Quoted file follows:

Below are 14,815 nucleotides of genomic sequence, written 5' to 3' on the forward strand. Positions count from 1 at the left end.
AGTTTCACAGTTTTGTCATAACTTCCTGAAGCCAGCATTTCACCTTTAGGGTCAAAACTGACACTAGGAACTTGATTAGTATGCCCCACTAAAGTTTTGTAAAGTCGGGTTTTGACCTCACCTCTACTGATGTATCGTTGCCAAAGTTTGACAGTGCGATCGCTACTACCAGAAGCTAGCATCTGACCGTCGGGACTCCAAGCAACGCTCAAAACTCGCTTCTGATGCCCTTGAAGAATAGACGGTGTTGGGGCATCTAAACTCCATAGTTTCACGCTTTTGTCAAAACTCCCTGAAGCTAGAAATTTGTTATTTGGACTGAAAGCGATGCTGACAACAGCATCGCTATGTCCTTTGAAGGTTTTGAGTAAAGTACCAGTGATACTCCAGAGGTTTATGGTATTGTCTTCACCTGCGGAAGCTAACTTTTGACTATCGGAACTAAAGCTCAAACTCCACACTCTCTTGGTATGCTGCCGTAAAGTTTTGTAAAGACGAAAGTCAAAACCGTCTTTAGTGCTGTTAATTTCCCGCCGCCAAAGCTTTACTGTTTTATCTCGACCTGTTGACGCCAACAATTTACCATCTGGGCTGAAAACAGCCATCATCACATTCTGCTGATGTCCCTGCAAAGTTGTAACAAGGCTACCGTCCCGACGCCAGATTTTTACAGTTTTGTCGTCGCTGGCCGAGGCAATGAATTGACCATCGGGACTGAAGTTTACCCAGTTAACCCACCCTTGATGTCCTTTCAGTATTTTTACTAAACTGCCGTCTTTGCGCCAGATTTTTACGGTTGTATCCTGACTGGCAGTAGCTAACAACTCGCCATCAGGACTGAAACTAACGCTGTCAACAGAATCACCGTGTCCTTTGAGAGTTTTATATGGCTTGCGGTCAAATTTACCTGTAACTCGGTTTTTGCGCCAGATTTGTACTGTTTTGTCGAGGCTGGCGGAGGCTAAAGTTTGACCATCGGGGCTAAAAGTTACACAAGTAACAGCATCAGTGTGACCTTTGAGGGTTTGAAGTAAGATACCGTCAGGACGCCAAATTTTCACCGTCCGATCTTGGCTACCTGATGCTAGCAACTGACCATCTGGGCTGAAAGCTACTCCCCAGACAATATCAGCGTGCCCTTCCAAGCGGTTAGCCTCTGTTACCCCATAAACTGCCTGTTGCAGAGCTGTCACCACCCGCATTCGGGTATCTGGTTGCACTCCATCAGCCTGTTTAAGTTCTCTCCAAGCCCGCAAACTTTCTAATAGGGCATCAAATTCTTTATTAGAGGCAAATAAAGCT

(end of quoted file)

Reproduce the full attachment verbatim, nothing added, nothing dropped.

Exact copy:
Below are 14,815 nucleotides of genomic sequence, written 5' to 3' on the forward strand. Positions count from 1 at the left end.
AGTTTCACAGTTTTGTCATAACTTCCTGAAGCCAGCATTTCACCTTTAGGGTCAAAACTGACACTAGGAACTTGATTAGTATGCCCCACTAAAGTTTTGTAAAGTCGGGTTTTGACCTCACCTCTACTGATGTATCGTTGCCAAAGTTTGACAGTGCGATCGCTACTACCAGAAGCTAGCATCTGACCGTCGGGACTCCAAGCAACGCTCAAAACTCGCTTCTGATGCCCTTGAAGAATAGACGGTGTTGGGGCATCTAAACTCCATAGTTTCACGCTTTTGTCAAAACTCCCTGAAGCTAGAAATTTGTTATTTGGACTGAAAGCGATGCTGACAACAGCATCGCTATGTCCTTTGAAGGTTTTGAGTAAAGTACCAGTGATACTCCAGAGGTTTATGGTATTGTCTTCACCTGCGGAAGCTAACTTTTGACTATCGGAACTAAAGCTCAAACTCCACACTCTCTTGGTATGCTGCCGTAAAGTTTTGTAAAGACGAAAGTCAAAACCGTCTTTAGTGCTGTTAATTTCCCGCCGCCAAAGCTTTACTGTTTTATCTCGACCTGTTGACGCCAACAATTTACCATCTGGGCTGAAAACAGCCATCATCACATTCTGCTGATGTCCCTGCAAAGTTGTAACAAGGCTACCGTCCCGACGCCAGATTTTTACAGTTTTGTCGTCGCTGGCCGAGGCAATGAATTGACCATCGGGACTGAAGTTTACCCAGTTAACCCACCCTTGATGTCCTTTCAGTATTTTTACTAAACTGCCGTCTTTGCGCCAGATTTTTACGGTTGTATCCTGACTGGCAGTAGCTAACAACTCGCCATCAGGACTGAAACTAACGCTGTCAACAGAATCACCGTGTCCTTTGAGAGTTTTATATGGCTTGCGGTCAAATTTACCTGTAACTCGGTTTTTGCGCCAGATTTGTACTGTTTTGTCGAGGCTGGCGGAGGCTAAAGTTTGACCATCGGGGCTAAAAGTTACACAAGTAACAGCATCAGTGTGACCTTTGAGGGTTTGAAGTAAGATACCGTCAGGACGCCAAATTTTCACCGTCCGATCTTGGCTACCTGATGCTAGCAACTGACCATCTGGGCTGAAAGCTACTCCCCAGACAATATCAGCGTGCCCTTCCAAGCGGTTAGCCTCTGTTACCCCATAAACTGCCTGTTGCAGAGCTGTCACCACCCGCATTCGGGTATCTGGTTGCACTCCATCAGCCTGTTTAAGTTCTCTCCAAGCCCGCAAACTTTCTAATAGGGCATCAAATTCTTTATTAGAGGCAAATAAAGCT